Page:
Digital 3-D modelling can be useful for presenting the results of projects funded by the MWW Research Association. A digital rendering of Goethe’s library, for example, can reveal his classification of knowledge, or a virtual exhibition of all the Goethe busts can provide a direct and more accurate comparison between them.
To test possible uses of digitalisation in future, we selected a sculpture in the inner courtyard of the Weimar City Castle.
The following is a brief overview of the steps involved:
Step 1: Taking photos
We photograph the figure from each side at various angles. About 60 photos are sufficient. Hint: Pay attention to uniform lighting when taking photos outdoors. Cloudy days provide most ideal conditions.
Research intern Kemal Baran (on ladder) and Alexander Mortimore photograph the statue from various perspectives.
Step 2: Choosing the right software
We searched for photogrammetry software based on price, usability, data exporting options and a presentable degree of quality in the final result. There are certainly freeware alternatives out there, but we didn’t consider them because of their licensing and copyright guidelines. We found a comparative list of software at: en.wikipedia.org/wiki/Comparison_of_photogrammetry_software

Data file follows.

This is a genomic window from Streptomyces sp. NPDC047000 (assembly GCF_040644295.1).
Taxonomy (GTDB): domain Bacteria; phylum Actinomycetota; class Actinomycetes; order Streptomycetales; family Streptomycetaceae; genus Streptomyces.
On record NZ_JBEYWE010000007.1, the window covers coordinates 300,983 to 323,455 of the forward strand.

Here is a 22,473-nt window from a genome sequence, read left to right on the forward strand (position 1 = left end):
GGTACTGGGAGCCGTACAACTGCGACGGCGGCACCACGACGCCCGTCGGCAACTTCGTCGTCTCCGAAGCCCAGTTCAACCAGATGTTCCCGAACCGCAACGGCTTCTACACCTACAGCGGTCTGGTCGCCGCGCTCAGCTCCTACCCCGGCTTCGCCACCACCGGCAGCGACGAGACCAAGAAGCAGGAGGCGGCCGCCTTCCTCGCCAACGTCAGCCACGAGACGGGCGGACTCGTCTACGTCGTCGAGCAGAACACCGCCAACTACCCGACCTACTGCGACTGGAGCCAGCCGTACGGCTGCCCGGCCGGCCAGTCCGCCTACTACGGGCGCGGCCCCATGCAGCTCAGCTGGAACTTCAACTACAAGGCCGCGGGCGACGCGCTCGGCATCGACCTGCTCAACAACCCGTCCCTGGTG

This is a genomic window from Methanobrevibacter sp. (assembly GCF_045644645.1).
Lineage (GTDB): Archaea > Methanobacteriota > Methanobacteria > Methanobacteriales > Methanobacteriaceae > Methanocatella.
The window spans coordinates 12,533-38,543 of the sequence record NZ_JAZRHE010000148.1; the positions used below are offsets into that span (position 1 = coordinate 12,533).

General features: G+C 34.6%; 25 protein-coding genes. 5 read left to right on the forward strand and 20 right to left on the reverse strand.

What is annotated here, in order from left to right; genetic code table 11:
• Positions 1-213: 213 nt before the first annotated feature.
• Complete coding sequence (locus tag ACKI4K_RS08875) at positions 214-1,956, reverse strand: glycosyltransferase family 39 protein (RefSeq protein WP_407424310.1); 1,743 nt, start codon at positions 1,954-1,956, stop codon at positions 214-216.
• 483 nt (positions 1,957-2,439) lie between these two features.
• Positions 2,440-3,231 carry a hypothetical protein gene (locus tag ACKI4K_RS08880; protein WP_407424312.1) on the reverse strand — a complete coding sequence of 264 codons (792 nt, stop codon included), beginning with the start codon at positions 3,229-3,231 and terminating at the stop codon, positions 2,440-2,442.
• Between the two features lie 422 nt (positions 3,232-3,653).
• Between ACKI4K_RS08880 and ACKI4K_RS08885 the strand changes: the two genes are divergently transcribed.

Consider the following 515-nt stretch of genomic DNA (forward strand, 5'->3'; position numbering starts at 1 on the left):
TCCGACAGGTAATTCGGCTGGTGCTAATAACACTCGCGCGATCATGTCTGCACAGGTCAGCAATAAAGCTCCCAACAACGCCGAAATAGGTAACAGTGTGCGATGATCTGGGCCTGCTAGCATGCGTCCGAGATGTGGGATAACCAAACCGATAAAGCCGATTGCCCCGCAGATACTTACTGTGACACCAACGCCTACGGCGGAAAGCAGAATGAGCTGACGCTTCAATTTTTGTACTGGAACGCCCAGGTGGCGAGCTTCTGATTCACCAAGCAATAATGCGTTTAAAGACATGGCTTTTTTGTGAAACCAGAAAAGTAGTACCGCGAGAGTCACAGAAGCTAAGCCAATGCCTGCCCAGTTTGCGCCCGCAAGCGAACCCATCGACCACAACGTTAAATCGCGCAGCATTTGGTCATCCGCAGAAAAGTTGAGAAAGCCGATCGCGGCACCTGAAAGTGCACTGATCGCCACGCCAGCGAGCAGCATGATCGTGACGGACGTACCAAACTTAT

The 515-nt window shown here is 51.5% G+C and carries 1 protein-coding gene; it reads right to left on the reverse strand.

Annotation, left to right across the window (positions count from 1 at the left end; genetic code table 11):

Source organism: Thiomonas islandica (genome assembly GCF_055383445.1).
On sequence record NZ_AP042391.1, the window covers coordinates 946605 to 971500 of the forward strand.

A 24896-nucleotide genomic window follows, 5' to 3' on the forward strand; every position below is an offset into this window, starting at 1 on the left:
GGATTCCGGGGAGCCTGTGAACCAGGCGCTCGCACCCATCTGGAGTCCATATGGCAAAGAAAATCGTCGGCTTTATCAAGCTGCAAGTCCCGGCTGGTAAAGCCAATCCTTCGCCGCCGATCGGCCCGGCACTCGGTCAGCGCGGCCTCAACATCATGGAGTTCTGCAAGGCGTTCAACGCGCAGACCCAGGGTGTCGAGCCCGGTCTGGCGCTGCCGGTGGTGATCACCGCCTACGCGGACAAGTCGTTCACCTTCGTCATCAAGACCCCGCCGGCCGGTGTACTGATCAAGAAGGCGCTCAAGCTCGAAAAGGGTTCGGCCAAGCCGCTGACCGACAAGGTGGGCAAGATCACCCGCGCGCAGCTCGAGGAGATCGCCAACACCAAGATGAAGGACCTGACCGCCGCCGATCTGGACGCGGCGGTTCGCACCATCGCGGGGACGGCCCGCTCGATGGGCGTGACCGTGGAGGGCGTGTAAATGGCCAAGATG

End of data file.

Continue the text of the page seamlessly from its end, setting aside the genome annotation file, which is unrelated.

Step 3: Creating the model
a) First the program creates a “point cloud”, with which it determines all of the camera positions. Based on this calculation, it creates a more accurate a “dense cloud”.
b) Based on the data of these two calculations, the program creates a 3-D model comprised of thousands of triangles.
c) The surface texture of the model is then created with the help of the photos.
Hint: Acrobat Reader can display a 3-D model which you can also navigate. Here you can download the file. If anyone would like more information about 3-D modelling, please contact me.